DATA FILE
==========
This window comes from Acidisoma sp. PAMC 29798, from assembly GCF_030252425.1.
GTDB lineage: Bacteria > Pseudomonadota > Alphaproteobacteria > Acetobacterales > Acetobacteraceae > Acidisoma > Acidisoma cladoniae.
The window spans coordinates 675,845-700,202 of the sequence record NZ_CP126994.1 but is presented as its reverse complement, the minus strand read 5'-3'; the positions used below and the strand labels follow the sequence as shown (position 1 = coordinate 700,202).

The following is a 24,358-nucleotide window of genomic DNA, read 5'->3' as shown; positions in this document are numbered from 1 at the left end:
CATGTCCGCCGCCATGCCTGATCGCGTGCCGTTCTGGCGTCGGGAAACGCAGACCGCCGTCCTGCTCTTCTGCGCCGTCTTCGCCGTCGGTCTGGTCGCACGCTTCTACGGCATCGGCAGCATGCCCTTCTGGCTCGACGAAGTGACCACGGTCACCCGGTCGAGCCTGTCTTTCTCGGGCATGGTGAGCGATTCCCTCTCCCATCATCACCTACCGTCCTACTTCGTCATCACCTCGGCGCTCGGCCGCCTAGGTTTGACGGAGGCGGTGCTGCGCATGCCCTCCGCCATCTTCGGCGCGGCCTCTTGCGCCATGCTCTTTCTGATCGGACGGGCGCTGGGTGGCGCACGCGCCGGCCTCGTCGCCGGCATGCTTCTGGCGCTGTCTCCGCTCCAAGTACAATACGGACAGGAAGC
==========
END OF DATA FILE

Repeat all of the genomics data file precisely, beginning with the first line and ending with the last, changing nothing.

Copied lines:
This window comes from Acidisoma sp. PAMC 29798, from assembly GCF_030252425.1.
GTDB lineage: Bacteria > Pseudomonadota > Alphaproteobacteria > Acetobacterales > Acetobacteraceae > Acidisoma > Acidisoma cladoniae.
The window spans coordinates 675,845-700,202 of the sequence record NZ_CP126994.1 but is presented as its reverse complement, the minus strand read 5'-3'; the positions used below and the strand labels follow the sequence as shown (position 1 = coordinate 700,202).

The following is a 24,358-nucleotide window of genomic DNA, read 5'->3' as shown; positions in this document are numbered from 1 at the left end:
CATGTCCGCCGCCATGCCTGATCGCGTGCCGTTCTGGCGTCGGGAAACGCAGACCGCCGTCCTGCTCTTCTGCGCCGTCTTCGCCGTCGGTCTGGTCGCACGCTTCTACGGCATCGGCAGCATGCCCTTCTGGCTCGACGAAGTGACCACGGTCACCCGGTCGAGCCTGTCTTTCTCGGGCATGGTGAGCGATTCCCTCTCCCATCATCACCTACCGTCCTACTTCGTCATCACCTCGGCGCTCGGCCGCCTAGGTTTGACGGAGGCGGTGCTGCGCATGCCCTCCGCCATCTTCGGCGCGGCCTCTTGCGCCATGCTCTTTCTGATCGGACGGGCGCTGGGTGGCGCACGCGCCGGCCTCGTCGCCGGCATGCTTCTGGCGCTGTCTCCGCTCCAAGTACAATACGGACAGGAAGC